Description
RELATED APPLICATION

This is a continuation of copending application Ser. No. 06/748,751 filed by John C. Congdon, Thomas A. Richter, and Joseph J. Slachta on June 26, 1985 and entitled "Extendible Sonobuoy Apparatus" now U.S. Pat. No. 4,689,773 which is a continuation in part of then copending application Ser. No. 06/446,330, filed by John C. Congdon on Dec. 2, 1982 and entitled "Method and Apparatus for a Phased Array Transducer", now U. S. Pat. No. 4,546,459 issued Oct. 8, 1985.

BACKGROUND OF THE INVENTION

1. Field of the Invention

This invention is in the field of sonobuoys and more particularly to sonobuoy deployment apparatus.

2. Description of the Prior Art

Sonobuoys typically are dropped from an aircraft by parachute or are submerged from a surface vehicle into the ocean. The parachute is then expelled, an antenna and upper electronics canister are floated to the water surface, an outer casing is dropped away to the ocean floor, an electronics canister, phase control means and electroacoustic transducer array components in their pre-deployed state be compact in size for purposes of storage, transportation, protection of the components and ease of handling. At the same time, in the deployed state, it is desired in certain instances to have a pedetermined longitudinal spacing between the components resulting in a longitudinally extended deployed dimension. This invention provides both objectives: a compact pre-deployed state and an extended deployed state of the components.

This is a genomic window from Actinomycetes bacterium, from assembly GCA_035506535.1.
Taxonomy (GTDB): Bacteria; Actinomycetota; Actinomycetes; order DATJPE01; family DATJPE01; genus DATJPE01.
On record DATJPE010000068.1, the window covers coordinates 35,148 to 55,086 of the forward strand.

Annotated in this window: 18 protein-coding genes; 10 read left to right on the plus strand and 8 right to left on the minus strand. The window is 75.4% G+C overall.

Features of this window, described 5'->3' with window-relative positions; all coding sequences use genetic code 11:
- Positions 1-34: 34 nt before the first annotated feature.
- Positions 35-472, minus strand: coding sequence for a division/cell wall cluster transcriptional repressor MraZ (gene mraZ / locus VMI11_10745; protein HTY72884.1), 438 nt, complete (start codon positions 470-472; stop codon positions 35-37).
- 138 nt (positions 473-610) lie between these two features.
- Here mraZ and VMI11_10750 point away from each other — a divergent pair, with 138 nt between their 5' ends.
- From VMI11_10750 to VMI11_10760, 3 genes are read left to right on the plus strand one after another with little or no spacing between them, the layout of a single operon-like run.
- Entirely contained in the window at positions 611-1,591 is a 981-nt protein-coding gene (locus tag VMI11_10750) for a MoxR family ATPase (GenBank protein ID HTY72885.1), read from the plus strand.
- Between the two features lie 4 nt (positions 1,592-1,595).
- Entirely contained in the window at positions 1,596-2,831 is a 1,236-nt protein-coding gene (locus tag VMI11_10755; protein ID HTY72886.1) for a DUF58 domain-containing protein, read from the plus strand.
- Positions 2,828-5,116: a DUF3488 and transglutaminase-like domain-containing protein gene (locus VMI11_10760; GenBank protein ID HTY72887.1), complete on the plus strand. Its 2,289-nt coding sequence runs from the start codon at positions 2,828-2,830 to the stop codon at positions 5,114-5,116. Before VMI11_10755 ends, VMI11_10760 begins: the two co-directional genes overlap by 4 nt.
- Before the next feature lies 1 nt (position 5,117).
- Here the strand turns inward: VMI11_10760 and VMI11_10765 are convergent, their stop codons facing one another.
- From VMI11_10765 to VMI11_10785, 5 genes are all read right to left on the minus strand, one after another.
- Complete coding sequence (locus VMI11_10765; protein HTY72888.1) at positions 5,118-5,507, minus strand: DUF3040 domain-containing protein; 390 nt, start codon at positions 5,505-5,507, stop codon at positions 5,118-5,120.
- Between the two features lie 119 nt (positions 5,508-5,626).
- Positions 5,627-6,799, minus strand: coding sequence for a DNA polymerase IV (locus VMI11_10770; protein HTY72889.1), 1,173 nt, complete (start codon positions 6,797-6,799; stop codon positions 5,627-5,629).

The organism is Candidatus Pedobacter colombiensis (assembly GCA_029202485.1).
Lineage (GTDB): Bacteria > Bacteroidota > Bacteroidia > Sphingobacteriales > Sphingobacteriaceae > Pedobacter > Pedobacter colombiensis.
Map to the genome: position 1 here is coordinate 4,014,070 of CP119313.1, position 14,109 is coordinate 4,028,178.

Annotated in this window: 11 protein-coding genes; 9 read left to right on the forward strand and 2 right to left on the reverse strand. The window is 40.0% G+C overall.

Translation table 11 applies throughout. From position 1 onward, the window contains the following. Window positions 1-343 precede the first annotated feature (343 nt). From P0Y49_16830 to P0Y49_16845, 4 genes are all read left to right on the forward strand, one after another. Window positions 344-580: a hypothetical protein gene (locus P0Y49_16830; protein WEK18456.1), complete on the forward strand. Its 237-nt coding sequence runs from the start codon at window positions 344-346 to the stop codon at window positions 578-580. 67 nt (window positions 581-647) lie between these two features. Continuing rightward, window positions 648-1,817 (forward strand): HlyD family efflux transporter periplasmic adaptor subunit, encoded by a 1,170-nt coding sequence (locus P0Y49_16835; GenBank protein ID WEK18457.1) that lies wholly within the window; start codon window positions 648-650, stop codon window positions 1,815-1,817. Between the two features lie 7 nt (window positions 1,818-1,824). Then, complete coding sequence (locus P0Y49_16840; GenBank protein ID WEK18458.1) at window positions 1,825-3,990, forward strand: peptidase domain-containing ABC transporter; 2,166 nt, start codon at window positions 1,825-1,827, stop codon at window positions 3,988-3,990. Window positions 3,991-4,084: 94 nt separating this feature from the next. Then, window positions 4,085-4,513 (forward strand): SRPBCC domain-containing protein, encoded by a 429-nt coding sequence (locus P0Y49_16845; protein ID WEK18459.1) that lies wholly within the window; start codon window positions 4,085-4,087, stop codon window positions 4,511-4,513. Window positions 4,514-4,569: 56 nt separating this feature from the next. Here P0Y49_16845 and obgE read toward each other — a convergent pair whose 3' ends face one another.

SUMMARY OF THE INVENTION

A sonobuoy in its pre-deployed state is provided with an outer casing in which is retained a parachute, an antenna mounted float, and an elongated cylindrical tubular outer member. An electroacoustic transducer and acoustic wave phase controls are compactly placed in the lower end of the outer member next to a nose weight affixed to the bottom of the outer member. A cylindrical electronics canister inner member is telescopically received by the outer member and is slid downwardly until it is contiguous with the components in the lower end of the outer member. A release mechanism such as that disclosed in common assignee copending application Ser. No. 555,978 filed Nov. 29, 1983 by Robert L. Barker and entitled "Sonobuoy Retaining and Release Apparatus", now U.S. Pat. No. 4,654,832 issued Mar. 31, 1987. incorporated herein by reference, typically is activated after immersion in the water and releases the parachute and antenna mounted float from the outer casing after which the outer casing falls away from the outer member to the ocean bottom. After the release, the nose weight in the outer member acts as a stabilizer and an anchor and aids in sliding the outer member downwardly along the canister. The upper end of each of a plurality of flexible cables is attached to a bulkhead which is affixed to the bottom of the canister. The cable upper ends are attached to the bulkhead at arcuately equidistantly spaced points. The lower end of each of the cables is attached at corresponding arcuately equidistantly spaced points to the nose weight. The cables are attached at predetemined longitudinally spaced points to each of components in the outer member and as the canister and outer member telescopically separate the cables become taut and the components become positioned at predetermined longitudinally spaced locations along the outer member.